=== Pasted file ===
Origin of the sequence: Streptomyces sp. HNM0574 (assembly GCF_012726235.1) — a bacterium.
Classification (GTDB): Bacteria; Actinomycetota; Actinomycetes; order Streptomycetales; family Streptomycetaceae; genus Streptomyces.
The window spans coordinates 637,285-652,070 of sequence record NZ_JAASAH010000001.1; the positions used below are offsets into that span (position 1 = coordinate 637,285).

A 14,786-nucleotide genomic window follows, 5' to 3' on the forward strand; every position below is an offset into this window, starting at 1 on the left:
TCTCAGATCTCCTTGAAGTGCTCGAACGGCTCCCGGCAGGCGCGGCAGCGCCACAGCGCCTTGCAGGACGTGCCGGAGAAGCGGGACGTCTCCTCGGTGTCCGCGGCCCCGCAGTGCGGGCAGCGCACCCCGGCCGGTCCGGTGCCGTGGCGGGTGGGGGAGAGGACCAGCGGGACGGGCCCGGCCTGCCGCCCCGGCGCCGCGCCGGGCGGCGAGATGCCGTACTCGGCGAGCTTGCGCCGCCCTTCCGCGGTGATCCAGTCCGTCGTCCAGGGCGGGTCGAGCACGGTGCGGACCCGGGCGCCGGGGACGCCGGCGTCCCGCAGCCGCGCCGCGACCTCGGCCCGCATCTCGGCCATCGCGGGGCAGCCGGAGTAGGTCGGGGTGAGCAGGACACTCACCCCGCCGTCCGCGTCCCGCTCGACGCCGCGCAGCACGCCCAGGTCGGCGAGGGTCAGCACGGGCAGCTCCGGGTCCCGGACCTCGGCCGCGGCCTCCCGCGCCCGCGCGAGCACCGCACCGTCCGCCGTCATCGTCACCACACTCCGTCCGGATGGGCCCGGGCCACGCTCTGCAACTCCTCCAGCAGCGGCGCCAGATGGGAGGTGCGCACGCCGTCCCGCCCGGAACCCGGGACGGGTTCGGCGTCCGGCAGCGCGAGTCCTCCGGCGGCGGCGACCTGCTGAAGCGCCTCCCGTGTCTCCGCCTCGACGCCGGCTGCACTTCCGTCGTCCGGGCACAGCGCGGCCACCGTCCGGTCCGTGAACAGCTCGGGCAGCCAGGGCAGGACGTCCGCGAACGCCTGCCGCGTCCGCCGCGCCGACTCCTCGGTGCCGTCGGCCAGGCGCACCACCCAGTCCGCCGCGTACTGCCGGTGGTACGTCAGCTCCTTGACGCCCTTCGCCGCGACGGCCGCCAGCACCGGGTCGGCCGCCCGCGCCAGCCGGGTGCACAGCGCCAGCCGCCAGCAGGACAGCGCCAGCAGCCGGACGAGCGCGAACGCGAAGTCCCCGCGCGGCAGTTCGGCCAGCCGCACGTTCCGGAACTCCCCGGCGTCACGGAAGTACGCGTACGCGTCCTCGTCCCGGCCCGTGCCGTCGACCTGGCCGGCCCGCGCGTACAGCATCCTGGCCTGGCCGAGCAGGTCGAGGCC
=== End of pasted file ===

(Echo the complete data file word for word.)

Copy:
Origin of the sequence: Streptomyces sp. HNM0574 (assembly GCF_012726235.1) — a bacterium.
Classification (GTDB): Bacteria; Actinomycetota; Actinomycetes; order Streptomycetales; family Streptomycetaceae; genus Streptomyces.
The window spans coordinates 637,285-652,070 of sequence record NZ_JAASAH010000001.1; the positions used below are offsets into that span (position 1 = coordinate 637,285).

A 14,786-nucleotide genomic window follows, 5' to 3' on the forward strand; every position below is an offset into this window, starting at 1 on the left:
TCTCAGATCTCCTTGAAGTGCTCGAACGGCTCCCGGCAGGCGCGGCAGCGCCACAGCGCCTTGCAGGACGTGCCGGAGAAGCGGGACGTCTCCTCGGTGTCCGCGGCCCCGCAGTGCGGGCAGCGCACCCCGGCCGGTCCGGTGCCGTGGCGGGTGGGGGAGAGGACCAGCGGGACGGGCCCGGCCTGCCGCCCCGGCGCCGCGCCGGGCGGCGAGATGCCGTACTCGGCGAGCTTGCGCCGCCCTTCCGCGGTGATCCAGTCCGTCGTCCAGGGCGGGTCGAGCACGGTGCGGACCCGGGCGCCGGGGACGCCGGCGTCCCGCAGCCGCGCCGCGACCTCGGCCCGCATCTCGGCCATCGCGGGGCAGCCGGAGTAGGTCGGGGTGAGCAGGACACTCACCCCGCCGTCCGCGTCCCGCTCGACGCCGCGCAGCACGCCCAGGTCGGCGAGGGTCAGCACGGGCAGCTCCGGGTCCCGGACCTCGGCCGCGGCCTCCCGCGCCCGCGCGAGCACCGCACCGTCCGCCGTCATCGTCACCACACTCCGTCCGGATGGGCCCGGGCCACGCTCTGCAACTCCTCCAGCAGCGGCGCCAGATGGGAGGTGCGCACGCCGTCCCGCCCGGAACCCGGGACGGGTTCGGCGTCCGGCAGCGCGAGTCCTCCGGCGGCGGCGACCTGCTGAAGCGCCTCCCGTGTCTCCGCCTCGACGCCGGCTGCACTTCCGTCGTCCGGGCACAGCGCGGCCACCGTCCGGTCCGTGAACAGCTCGGGCAGCCAGGGCAGGACGTCCGCGAACGCCTGCCGCGTCCGCCGCGCCGACTCCTCGGTGCCGTCGGCCAGGCGCACCACCCAGTCCGCCGCGTACTGCCGGTGGTACGTCAGCTCCTTGACGCCCTTCGCCGCGACGGCCGCCAGCACCGGGTCGGCCGCCCGCGCCAGCCGGGTGCACAGCGCCAGCCGCCAGCAGGACAGCGCCAGCAGCCGGACGAGCGCGAACGCGAAGTCCCCGCGCGGCAGTTCGGCCAGCCGCACGTTCCGGAACTCCCCGGCGTCACGGAAGTACGCGTACGCGTCCTCGTCCCGGCCCGTGCCGTCGACCTGGCCGGCCCGCGCGTACAGCATCCTGGCCTGGCCGAGCAGGTCGAGGCC